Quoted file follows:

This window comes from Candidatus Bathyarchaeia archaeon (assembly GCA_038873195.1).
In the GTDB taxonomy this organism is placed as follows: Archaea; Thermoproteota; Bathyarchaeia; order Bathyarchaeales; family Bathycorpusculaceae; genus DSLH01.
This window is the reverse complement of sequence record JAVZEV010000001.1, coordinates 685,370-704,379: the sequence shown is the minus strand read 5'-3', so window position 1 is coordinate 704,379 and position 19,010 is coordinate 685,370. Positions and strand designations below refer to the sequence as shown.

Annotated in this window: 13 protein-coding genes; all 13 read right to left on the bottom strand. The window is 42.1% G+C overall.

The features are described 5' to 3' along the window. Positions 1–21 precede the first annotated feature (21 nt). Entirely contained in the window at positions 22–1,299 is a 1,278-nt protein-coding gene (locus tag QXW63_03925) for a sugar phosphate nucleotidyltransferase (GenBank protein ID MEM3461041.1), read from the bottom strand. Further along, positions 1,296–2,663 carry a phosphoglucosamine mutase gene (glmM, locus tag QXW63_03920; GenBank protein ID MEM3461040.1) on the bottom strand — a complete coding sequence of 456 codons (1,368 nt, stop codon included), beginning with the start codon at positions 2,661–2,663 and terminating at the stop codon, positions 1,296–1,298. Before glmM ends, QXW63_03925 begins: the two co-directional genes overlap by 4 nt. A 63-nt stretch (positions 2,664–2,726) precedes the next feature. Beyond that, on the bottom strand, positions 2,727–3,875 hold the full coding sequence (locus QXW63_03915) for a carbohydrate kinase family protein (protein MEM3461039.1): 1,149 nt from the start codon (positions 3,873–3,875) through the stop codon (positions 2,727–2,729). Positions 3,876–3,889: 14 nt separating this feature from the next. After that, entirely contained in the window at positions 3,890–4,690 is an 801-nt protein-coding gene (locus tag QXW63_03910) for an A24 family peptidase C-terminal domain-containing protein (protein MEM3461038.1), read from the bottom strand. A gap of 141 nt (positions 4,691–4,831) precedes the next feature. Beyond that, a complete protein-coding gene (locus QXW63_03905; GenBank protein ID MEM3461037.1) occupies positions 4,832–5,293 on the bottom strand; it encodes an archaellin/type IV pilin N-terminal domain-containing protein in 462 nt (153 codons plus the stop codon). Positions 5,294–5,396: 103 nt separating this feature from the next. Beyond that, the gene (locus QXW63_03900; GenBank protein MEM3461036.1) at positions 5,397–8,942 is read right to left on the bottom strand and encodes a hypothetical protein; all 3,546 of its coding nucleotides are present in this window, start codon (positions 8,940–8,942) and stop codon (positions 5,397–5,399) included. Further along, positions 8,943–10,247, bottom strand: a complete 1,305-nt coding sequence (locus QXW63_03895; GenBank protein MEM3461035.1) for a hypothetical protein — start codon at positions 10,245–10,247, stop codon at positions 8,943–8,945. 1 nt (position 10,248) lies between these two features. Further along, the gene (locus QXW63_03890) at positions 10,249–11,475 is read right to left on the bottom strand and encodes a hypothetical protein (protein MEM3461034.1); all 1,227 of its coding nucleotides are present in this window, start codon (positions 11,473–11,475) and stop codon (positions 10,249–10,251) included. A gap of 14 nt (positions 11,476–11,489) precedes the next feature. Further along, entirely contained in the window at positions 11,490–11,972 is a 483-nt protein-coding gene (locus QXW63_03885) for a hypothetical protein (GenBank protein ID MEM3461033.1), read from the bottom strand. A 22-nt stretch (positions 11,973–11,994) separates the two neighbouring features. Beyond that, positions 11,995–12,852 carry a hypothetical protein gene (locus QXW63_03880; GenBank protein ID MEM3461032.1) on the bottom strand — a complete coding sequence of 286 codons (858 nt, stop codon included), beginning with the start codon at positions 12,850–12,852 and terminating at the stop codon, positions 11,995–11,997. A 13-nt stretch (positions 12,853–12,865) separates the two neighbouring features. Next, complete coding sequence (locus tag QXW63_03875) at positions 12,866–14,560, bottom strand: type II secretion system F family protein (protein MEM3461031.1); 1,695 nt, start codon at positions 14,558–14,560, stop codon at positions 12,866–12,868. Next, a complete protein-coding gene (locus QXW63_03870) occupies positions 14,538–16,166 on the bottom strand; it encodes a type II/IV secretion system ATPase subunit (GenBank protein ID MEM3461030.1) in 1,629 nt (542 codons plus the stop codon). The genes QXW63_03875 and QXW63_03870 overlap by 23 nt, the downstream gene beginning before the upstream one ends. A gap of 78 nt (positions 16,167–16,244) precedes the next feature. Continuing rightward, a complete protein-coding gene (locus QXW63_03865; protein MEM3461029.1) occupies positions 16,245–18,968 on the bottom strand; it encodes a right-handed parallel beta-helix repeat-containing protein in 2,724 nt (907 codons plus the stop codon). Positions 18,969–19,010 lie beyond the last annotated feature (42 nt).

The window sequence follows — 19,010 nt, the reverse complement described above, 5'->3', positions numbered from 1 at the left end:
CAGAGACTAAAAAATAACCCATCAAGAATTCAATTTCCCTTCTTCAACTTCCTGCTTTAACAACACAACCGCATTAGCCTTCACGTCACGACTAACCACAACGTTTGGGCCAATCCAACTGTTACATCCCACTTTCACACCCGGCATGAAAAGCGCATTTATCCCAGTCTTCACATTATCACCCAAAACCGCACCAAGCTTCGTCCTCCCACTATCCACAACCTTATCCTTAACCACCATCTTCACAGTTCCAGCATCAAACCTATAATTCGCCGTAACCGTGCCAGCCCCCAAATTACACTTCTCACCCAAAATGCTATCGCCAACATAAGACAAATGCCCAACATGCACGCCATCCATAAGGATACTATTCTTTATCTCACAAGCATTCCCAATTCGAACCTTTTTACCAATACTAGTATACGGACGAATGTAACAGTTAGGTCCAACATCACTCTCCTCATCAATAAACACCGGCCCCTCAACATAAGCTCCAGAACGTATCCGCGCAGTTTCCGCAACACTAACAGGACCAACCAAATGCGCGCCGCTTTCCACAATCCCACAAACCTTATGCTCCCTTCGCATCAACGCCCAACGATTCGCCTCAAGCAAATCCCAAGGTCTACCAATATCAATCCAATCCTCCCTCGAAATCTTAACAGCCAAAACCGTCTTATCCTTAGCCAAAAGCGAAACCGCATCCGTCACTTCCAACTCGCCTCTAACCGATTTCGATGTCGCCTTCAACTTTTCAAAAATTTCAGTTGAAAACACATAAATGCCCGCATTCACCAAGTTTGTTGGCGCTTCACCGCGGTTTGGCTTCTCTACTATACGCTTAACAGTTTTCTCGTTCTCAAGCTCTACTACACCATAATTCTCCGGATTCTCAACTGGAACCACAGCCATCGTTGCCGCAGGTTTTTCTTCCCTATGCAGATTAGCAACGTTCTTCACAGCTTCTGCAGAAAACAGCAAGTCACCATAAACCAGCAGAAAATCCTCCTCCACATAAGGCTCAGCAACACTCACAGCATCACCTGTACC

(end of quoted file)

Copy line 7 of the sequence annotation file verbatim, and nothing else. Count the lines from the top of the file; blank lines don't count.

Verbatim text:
CAGAGACTAAAAAATAACCCATCAAGAATTCAATTTCCCTTCTTCAACTTCCTGCTTTAACAACACAACCGCATTAGCCTTCACGTCACGACTAACCACAACGTTTGGGCCAATCCAACTGTTACATCCCACTTTCACACCCGGCATGAAAAGCGCATTTATCCCAGTCTTCACATTATCACCCAAAACCGCACCAAGCTTCGTCCTCCCACTATCCACAACCTTATCCTTAACCACCATCTTCACAGTTCCAGCATCAAACCTATAATTCGCCGTAACCGTGCCAGCCCCCAAATTACACTTCTCACCCAAAATGCTATCGCCAACATAAGACAAATGCCCAACATGCACGCCATCCATAAGGATACTATTCTTTATCTCACAAGCATTCCCAATTCGAACCTTTTTACCAATACTAGTATACGGACGAATGTAACAGTTAGGTCCAACATCACTCTCCTCATCAATAAACACCGGCCCCTCAACATAAGCTCCAGAACGTATCCGCGCAGTTTCCGCAACACTAACAGGACCAACCAAATGCGCGCCGCTTTCCACAATCCCACAAACCTTATGCTCCCTTCGCATCAACGCCCAACGATTCGCCTCAAGCAAATCCCAAGGTCTACCAATATCAATCCAATCCTCCCTCGAAATCTTAACAGCCAAAACCGTCTTATCCTTAGCCAAAAGCGAAACCGCATCCGTCACTTCCAACTCGCCTCTAACCGATTTCGATGTCGCCTTCAACTTTTCAAAAATTTCAGTTGAAAACACATAAATGCCCGCATTCACCAAGTTTGTTGGCGCTTCACCGCGGTTTGGCTTCTCTACTATACGCTTAACAGTTTTCTCGTTCTCAAGCTCTACTACACCATAATTCTCCGGATTCTCAACTGGAACCACAGCCATCGTTGCCGCAGGTTTTTCTTCCCTATGCAGATTAGCAACGTTCTTCACAGCTTCTGCAGAAAACAGCAAGTCACCATAAACCAGCAGAAAATCCTCCTCCACATAAGGCTCAGCAACACTCACAGCATCACCTGTACC